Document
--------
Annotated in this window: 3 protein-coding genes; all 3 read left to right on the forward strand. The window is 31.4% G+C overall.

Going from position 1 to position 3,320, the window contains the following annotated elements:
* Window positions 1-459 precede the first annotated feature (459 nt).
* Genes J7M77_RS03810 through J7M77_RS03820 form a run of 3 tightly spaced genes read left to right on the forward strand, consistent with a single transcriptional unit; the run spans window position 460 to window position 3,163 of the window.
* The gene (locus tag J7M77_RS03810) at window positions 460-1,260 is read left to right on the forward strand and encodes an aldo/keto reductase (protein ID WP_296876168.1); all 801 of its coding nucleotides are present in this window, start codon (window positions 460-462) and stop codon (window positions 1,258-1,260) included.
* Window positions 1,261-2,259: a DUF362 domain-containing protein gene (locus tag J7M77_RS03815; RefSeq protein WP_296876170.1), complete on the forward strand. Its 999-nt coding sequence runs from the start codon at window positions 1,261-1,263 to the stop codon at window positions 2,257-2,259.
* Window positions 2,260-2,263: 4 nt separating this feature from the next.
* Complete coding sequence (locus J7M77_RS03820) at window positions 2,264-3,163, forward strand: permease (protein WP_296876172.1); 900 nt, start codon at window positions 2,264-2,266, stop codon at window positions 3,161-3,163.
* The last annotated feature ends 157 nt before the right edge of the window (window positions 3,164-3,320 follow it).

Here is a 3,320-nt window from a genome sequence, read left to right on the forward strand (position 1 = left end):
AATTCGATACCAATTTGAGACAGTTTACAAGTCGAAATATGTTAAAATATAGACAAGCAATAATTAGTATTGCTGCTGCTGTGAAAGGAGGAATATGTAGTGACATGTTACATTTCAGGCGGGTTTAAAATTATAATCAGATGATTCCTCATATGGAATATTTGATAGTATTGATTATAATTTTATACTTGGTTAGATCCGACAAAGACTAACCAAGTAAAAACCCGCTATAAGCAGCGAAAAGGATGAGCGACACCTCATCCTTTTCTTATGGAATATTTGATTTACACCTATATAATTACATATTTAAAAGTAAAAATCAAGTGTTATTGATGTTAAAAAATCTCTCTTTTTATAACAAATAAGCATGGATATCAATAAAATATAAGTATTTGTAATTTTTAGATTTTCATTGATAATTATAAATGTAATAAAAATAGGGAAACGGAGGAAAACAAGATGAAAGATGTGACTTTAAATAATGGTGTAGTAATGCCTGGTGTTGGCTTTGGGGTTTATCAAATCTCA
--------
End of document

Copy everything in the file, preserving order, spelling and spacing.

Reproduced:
Annotated in this window: 3 protein-coding genes; all 3 read left to right on the forward strand. The window is 31.4% G+C overall.

Going from position 1 to position 3,320, the window contains the following annotated elements:
* Window positions 1-459 precede the first annotated feature (459 nt).
* Genes J7M77_RS03810 through J7M77_RS03820 form a run of 3 tightly spaced genes read left to right on the forward strand, consistent with a single transcriptional unit; the run spans window position 460 to window position 3,163 of the window.
* The gene (locus tag J7M77_RS03810) at window positions 460-1,260 is read left to right on the forward strand and encodes an aldo/keto reductase (protein ID WP_296876168.1); all 801 of its coding nucleotides are present in this window, start codon (window positions 460-462) and stop codon (window positions 1,258-1,260) included.
* Window positions 1,261-2,259: a DUF362 domain-containing protein gene (locus tag J7M77_RS03815; RefSeq protein WP_296876170.1), complete on the forward strand. Its 999-nt coding sequence runs from the start codon at window positions 1,261-1,263 to the stop codon at window positions 2,257-2,259.
* Window positions 2,260-2,263: 4 nt separating this feature from the next.
* Complete coding sequence (locus J7M77_RS03820) at window positions 2,264-3,163, forward strand: permease (protein WP_296876172.1); 900 nt, start codon at window positions 2,264-2,266, stop codon at window positions 3,161-3,163.
* The last annotated feature ends 157 nt before the right edge of the window (window positions 3,164-3,320 follow it).

Here is a 3,320-nt window from a genome sequence, read left to right on the forward strand (position 1 = left end):
AATTCGATACCAATTTGAGACAGTTTACAAGTCGAAATATGTTAAAATATAGACAAGCAATAATTAGTATTGCTGCTGCTGTGAAAGGAGGAATATGTAGTGACATGTTACATTTCAGGCGGGTTTAAAATTATAATCAGATGATTCCTCATATGGAATATTTGATAGTATTGATTATAATTTTATACTTGGTTAGATCCGACAAAGACTAACCAAGTAAAAACCCGCTATAAGCAGCGAAAAGGATGAGCGACACCTCATCCTTTTCTTATGGAATATTTGATTTACACCTATATAATTACATATTTAAAAGTAAAAATCAAGTGTTATTGATGTTAAAAAATCTCTCTTTTTATAACAAATAAGCATGGATATCAATAAAATATAAGTATTTGTAATTTTTAGATTTTCATTGATAATTATAAATGTAATAAAAATAGGGAAACGGAGGAAAACAAGATGAAAGATGTGACTTTAAATAATGGTGTAGTAATGCCTGGTGTTGGCTTTGGGGTTTATCAAATCTCA